The cytoprotective activity of a compound may be observed in both animals and man by noting the increased resistance of the gastrointestinal mucosa to the noxious effects of strong irritants, for example, the ulcerogenic effects of aspirin or indomethacin. In addition to lessening the effect of non-steroidal anti-inflammatory drugs on the gastrointestinal tract, animal studies show that cytoprotective compounds will prevent gastric lesions induced by oral administration of strong acids, strong bases, ethanol, hypertonic saline solutions and the like.
Two assays can be used to measure cytoprotective ability. These assays are; (A) an ethanol-induced lesion assay and (B) an indomethacin-induced ulcer assay and are described in EP No. 140,684.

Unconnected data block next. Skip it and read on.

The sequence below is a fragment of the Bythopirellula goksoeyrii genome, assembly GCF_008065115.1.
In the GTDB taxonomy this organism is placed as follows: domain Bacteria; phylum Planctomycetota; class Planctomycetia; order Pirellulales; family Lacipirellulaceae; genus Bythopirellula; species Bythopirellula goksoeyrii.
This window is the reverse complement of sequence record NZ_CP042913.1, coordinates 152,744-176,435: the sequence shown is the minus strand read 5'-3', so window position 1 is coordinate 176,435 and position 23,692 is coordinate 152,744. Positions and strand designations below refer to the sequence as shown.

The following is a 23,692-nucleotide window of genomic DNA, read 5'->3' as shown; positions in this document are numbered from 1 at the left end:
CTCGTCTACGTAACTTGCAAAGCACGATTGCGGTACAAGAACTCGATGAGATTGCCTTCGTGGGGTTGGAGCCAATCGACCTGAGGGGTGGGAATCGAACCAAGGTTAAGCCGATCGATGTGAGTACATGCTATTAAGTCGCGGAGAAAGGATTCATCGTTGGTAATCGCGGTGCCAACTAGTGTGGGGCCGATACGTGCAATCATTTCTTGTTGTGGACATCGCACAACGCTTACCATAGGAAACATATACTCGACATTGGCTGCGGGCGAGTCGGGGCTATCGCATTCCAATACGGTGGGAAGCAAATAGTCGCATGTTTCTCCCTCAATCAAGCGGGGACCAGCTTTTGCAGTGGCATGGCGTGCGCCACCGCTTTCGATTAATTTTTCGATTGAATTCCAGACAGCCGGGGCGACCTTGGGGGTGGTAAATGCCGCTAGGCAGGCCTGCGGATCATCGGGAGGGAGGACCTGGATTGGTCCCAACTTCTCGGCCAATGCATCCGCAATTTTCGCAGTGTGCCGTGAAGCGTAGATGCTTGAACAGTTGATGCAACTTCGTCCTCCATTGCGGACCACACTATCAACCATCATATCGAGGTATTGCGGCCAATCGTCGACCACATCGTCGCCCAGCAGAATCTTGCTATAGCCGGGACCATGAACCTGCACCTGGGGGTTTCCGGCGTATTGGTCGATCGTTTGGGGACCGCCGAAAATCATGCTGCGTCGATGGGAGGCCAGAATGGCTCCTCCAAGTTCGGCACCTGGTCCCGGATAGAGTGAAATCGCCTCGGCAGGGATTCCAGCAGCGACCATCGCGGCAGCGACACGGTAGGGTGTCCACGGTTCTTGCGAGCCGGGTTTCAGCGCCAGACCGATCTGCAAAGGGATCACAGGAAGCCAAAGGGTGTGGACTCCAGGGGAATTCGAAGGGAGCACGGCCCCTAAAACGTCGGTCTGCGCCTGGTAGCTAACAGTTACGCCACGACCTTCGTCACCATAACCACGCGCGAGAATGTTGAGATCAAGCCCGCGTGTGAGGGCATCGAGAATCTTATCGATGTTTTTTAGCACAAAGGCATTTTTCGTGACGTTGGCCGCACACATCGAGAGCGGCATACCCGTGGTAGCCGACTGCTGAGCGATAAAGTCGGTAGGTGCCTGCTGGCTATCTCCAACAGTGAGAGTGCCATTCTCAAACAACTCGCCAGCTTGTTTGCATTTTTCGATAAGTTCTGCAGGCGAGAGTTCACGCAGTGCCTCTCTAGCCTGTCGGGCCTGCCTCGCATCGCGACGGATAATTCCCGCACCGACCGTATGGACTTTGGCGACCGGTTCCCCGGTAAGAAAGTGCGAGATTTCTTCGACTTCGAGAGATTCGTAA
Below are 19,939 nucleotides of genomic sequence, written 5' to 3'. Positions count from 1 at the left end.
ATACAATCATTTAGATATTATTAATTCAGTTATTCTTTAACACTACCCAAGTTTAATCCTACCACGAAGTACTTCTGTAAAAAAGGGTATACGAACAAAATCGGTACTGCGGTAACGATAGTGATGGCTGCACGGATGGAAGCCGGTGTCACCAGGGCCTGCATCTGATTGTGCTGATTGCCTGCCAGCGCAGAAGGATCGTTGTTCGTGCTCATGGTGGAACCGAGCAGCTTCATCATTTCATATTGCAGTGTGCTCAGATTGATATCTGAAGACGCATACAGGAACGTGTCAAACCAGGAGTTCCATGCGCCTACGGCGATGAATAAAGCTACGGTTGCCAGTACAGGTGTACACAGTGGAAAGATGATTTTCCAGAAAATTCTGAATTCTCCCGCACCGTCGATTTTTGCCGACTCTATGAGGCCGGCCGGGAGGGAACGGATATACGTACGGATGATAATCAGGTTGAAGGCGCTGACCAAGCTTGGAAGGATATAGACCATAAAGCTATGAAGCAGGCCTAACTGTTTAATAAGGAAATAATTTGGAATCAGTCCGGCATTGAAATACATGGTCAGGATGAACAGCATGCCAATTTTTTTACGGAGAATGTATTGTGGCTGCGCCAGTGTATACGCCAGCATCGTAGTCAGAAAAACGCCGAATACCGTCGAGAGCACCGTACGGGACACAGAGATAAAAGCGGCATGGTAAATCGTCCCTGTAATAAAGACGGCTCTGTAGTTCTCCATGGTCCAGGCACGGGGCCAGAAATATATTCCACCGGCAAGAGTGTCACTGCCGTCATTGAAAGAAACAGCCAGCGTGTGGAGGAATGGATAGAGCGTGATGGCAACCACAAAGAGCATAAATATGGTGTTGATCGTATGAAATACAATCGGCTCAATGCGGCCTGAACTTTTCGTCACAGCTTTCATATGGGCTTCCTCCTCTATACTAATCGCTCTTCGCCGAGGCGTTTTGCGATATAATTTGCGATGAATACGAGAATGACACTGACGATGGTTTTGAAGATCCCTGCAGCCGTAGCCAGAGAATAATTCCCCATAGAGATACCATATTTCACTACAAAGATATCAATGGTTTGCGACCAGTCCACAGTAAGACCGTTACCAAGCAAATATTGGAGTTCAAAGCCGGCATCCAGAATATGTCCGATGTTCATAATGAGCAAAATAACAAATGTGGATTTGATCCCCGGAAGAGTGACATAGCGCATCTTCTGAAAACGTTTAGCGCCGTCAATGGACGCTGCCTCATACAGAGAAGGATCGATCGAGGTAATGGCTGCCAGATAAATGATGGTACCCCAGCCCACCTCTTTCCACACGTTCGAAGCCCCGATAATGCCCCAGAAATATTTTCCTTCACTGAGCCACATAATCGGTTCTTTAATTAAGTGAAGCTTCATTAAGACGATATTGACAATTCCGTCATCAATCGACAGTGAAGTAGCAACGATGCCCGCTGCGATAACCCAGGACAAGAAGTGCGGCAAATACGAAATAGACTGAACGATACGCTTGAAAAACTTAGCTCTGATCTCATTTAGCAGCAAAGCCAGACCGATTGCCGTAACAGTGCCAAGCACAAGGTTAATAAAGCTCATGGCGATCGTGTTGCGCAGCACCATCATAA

The magnitude of a prophylactic or therapeutic dose of a compound of Formula I will, of course, vary with the nature of the severity of the condition to be treated and with the particular compound of Formula I and its route of administration. It will also vary according to the age, weight and response of the individual patient. In general, the daily dose range for anti-asthmatic, anti-allergic or anti-inflammatory use and generally, uses other than cytoprotection, lie within the range of from about 0.01 mg to about 100 mg per kg body weight of a mammal, preferably 0.1 mg to about 20 mg per kg, and most preferably 1 to 20 mg per kg, in single or divided doses. On the other hand, it may be necessary to use dosages outside these limits in some cases.